After lunch, we went to the theatre; Noah introduced me around and gave me a quick tour, before heading off to work. From my seat in the orchestra, I kept glancing at him, sitting behind the audience with the rest of the lighting team, going over the grid on a computer, making adjustments, taking notes. In the dim glow of the console, he appeared cocooned, encased in shadows, somehow a part of and yet outside the experience, as the techies often seem to be. This is Noah’s territory — that of the theatre and, more specifically, the light crew — and it’s one I’ve had to learn to navigate as I try to understand what he’s doing and who he is.

It’s both strange and oddly moving to watch your child work, especially when he’s doing something so distinct from your abilities, leaving you nothing else to offer but support. When it first seemed that Noah might get this internship, I tried to frame it through my point-of-reference; “It’s as if,” I explained to my father, “I had spent the summer after tenth grade working for Kurt Vonnegut.” That, of course, is equally true and untrue, since one conundrum of the parent-child dynamic is how little each side predicts the other, how, despite my desire to draw comparisons, equivalencies, Noah’s experience is unique to him. To watch him in that theatre was to glimpse the adult he is trying to become, one with his own skills and affinities. That’s part of the point here also, to let him see from the inside what it means to work on a professional production, even as this, too, can’t help but draw him away from us, by immersing him in the contours of a broader world.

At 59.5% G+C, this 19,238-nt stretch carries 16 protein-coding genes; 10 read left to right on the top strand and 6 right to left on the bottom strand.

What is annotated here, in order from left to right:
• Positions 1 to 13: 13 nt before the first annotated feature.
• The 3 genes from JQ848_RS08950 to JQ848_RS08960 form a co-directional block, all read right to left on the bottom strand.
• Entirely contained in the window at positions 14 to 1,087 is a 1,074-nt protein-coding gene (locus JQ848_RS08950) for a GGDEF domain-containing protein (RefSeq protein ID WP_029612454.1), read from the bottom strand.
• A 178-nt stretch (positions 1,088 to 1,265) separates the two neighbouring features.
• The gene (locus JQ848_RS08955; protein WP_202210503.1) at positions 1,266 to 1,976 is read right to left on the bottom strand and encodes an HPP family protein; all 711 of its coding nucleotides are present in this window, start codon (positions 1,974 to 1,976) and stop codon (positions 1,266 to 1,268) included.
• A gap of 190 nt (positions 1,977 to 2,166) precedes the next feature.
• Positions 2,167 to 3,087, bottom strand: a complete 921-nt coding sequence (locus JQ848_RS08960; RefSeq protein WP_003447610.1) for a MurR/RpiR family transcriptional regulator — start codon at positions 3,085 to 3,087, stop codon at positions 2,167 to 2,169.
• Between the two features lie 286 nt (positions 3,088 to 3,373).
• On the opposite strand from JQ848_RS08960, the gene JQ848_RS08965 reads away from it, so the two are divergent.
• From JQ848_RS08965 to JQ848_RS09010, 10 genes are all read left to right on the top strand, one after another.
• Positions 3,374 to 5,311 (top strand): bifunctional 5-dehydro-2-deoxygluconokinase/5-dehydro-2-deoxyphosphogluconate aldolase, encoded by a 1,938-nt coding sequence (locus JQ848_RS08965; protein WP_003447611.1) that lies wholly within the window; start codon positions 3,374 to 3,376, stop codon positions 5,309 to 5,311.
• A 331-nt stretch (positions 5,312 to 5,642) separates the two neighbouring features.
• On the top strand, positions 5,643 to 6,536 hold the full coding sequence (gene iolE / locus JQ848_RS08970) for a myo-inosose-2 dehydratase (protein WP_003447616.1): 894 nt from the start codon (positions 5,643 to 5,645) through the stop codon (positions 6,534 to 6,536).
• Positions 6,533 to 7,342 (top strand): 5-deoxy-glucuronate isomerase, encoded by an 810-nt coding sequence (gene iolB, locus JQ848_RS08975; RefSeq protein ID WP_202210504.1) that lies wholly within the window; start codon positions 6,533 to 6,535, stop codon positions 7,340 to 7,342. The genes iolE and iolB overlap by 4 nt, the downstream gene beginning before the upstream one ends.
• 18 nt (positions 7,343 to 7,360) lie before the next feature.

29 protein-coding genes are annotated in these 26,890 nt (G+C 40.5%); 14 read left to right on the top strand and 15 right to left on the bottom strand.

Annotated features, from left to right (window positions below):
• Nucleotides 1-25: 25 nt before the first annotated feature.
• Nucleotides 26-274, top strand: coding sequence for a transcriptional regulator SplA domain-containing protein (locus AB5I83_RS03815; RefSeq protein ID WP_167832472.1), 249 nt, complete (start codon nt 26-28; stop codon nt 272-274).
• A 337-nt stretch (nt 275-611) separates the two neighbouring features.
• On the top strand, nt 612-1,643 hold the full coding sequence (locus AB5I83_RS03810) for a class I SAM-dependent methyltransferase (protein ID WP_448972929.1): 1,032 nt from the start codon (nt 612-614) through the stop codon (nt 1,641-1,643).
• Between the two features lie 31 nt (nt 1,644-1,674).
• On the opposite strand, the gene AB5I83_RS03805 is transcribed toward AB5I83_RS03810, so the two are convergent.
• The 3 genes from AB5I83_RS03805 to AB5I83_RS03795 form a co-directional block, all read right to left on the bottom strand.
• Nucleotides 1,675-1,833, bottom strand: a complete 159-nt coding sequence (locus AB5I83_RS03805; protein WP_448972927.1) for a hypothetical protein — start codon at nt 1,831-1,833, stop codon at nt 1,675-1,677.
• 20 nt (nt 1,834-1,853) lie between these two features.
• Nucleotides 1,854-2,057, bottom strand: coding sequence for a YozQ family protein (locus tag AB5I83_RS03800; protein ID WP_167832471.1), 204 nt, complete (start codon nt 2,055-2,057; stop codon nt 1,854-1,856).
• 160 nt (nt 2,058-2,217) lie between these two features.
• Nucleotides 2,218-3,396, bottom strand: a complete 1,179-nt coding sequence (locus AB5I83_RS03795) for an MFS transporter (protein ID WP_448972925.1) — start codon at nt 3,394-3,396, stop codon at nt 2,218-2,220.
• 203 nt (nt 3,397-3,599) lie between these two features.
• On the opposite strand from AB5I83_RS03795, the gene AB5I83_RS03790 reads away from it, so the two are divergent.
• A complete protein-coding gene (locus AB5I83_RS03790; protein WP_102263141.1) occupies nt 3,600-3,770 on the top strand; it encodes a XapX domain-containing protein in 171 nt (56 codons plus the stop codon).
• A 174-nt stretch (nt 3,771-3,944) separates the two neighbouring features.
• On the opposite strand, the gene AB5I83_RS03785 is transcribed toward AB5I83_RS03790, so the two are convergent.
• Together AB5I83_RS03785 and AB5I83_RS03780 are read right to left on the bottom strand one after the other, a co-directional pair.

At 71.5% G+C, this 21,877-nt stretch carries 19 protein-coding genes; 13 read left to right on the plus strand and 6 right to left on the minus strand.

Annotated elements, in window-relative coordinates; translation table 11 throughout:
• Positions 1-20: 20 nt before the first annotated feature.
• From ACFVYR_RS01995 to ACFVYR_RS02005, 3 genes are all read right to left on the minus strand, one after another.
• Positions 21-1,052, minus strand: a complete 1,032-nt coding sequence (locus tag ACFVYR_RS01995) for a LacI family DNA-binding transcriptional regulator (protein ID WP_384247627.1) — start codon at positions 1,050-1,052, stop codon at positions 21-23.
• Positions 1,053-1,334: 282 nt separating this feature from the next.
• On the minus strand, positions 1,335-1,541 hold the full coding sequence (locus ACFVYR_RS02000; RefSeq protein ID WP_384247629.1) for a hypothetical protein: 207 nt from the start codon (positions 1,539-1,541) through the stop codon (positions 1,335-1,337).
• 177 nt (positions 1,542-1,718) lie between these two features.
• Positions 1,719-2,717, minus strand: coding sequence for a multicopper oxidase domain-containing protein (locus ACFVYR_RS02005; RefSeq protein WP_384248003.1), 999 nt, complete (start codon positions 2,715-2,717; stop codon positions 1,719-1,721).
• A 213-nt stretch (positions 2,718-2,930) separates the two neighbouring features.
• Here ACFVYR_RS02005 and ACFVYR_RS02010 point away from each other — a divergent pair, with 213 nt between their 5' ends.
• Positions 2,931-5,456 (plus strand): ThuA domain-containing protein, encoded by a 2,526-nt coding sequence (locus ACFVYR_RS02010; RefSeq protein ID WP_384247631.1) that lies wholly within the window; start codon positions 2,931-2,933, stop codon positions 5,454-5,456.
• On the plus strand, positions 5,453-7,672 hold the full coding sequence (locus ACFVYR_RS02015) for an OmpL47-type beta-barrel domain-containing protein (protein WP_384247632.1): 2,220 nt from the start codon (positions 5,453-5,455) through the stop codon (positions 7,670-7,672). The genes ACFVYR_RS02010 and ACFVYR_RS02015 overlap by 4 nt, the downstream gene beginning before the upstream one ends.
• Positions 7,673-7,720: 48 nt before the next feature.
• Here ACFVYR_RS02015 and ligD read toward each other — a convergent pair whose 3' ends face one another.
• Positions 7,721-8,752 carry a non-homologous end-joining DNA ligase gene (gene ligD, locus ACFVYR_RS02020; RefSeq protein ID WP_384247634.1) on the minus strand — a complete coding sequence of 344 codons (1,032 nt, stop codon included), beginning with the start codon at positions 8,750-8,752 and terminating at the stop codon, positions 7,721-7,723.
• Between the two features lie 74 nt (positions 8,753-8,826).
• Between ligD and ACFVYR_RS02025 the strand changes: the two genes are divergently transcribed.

When the matinee was over, I went with Noah to pick up some replacement fixtures, then took him to a quick dinner at Joe Allen before dropping him back at New World Stages for the evening show. Afterwards, I wandered slowly up 8th Avenue and into Central Park, past the pond where Holden Caulfield, another sixteen-year-old in the city, had wondered where the ducks went for winter, up the Park Drive with its bicyclists and skaters, and across to the Upper East Side. This was my New York, the New York where I’d been raised, although tonight, as dusk thickened into bruised plum twilight, I felt as if I were seeing it through a different set of eyes. It’s been twenty years since I lived in the city, a generation of intense change and turmoil — from the rise of Rudy Giuliani to the aftermath of the towers’ fall. Yes, a generation, in which I’ve long since given up the notion that I have any purchase on the place, that this New York is the one I left behind. And yet, my afternoon with Noah had shown me something unexpected: that as much as the city might not be mine anymore, it was, in some important sense, becoming his. Living on your own in a place, even for a summer, will do that, but even more, it is a matter of blurring boundaries, of how our kids, as they grow up, can’t help but grow away from us, even in a place we know.


David L. Ulin is book critic, and former book editor, of the Los Angeles Times. He is the author, most recently, of The Lost Art of Reading: Why Books Matter in a Distracted Time. More from this author →